“Cashflow Quadrant” Notes & Takeaway

Robert Kiyosaki was one of the first finance authors I read when I began amassing a wealth of understanding. His book Rich Dad Poor Dad really shifted how I thought about riches, wealth, freedom, and my current circumstances. His follow up book Cashflow Quadrant took a lot of the theoretical concepts in Rich Dad Poor Dad, and gave them some really practical implementation.

The biggest takeaway:

There are 4 areas that we receive income from (this is the quadrant):

We receive money as:
1. Employee (working for a company)
2. Self-Employed (side-hustle or second-job on our terms)
3. Business Owner (different than a side-hustle)
4. Investor (owning shares in other companies or assets)

The biggest goal for those interested in creating wealth is to move from the left side of the quadrant to the right side; moving from “Active” income to “Passive” income.

Wealth of Understanding Takeaway:
Use your active money to buy passive money.

The arrows laid out in the graphic represent the typical path, but lots of successful people have done it in a different order; so don’t get too hung up on that. Instead, focus on the fact that we are shifting from the left column (where we exchange hours for dollars) to the right column (where we exchange assets for dollars independent of our time).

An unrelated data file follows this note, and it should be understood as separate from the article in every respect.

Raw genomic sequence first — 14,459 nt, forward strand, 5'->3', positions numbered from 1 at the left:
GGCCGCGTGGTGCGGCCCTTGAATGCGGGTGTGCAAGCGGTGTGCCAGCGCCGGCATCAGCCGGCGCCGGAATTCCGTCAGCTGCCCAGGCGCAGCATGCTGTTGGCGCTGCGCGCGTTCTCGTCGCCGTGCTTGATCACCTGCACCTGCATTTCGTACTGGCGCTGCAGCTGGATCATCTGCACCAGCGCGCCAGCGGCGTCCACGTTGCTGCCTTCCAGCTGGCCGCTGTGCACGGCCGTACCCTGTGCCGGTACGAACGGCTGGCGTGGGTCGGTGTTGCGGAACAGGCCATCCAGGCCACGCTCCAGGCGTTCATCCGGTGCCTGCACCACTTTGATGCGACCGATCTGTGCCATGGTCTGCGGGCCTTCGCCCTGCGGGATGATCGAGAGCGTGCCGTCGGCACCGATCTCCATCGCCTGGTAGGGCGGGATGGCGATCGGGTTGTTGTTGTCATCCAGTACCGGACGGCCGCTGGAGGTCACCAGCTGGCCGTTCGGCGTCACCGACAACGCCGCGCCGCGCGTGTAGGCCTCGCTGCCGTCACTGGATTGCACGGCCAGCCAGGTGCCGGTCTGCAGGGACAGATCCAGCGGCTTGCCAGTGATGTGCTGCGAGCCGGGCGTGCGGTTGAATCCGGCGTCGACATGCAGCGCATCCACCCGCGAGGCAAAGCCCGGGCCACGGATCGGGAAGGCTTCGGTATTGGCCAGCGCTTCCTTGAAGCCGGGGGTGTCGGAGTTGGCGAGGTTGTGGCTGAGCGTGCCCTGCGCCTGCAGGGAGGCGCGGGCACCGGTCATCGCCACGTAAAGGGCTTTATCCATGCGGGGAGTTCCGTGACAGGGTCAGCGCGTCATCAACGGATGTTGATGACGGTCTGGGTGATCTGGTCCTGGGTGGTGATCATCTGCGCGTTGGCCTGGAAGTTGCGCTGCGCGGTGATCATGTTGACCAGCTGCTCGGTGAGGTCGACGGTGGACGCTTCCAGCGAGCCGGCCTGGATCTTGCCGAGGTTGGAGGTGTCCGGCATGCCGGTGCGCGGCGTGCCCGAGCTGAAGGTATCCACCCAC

Identifying where your money comes from, and working to re-direct that flow of money is the biggest takeaway from this book.

Additional Notes:

The difference between being self-employed and owning a business.
often, the line between being self-employed and owning a business gets blurred; Kiyosaki makes the distinction between the two as a function of how tied to the income our hours are.

Think of it like this: I’m a self-employed freelance graphic designer. I bill $80/hr and make decent money. But when I go on vacation, or am out sick, and I don’t do any work, my income takes a hit. My paycheck is directly related to the number of billable hours I work. In this scenario I am not a business owner (despite having an LLC in Delaware), I am self-employed.

On the other hand. If I can take an 8 week vacation and (either through systems or staff) my business can continue to makes sales, increase profit, and see growth; that is a true business.

One quadrant or more?
As we build our wealth of understanding, we realize that our goal is to get to the right side of the quadrant, but making money in the left side isn’t bad at all. In fact, the more quadrants you have money coming in from the more diversified you are.

Business (Quadrant 3) sales plummet because of a pandemic? No problem, we have income from our Investments (Quadrant 4). You investments (Quadrant 4) lose 40% because a global financial crisis? No sweat, our side hustle (Quadrant 2) is booming.

Achieving Freedom.
The “B” (Business) & “I” (Investments) quadrants are the only place you find freedom–financial and otherwise. But the Active Income side of the quadrant can help you get to freedom if you continue to spend less than you earn and invest along the way.

If you haven’t read either book, I highly recommend both of them. Read Rich Dad Poor Dad first, and then move on to Cashflow Quadrant.

-Wealth of Understanding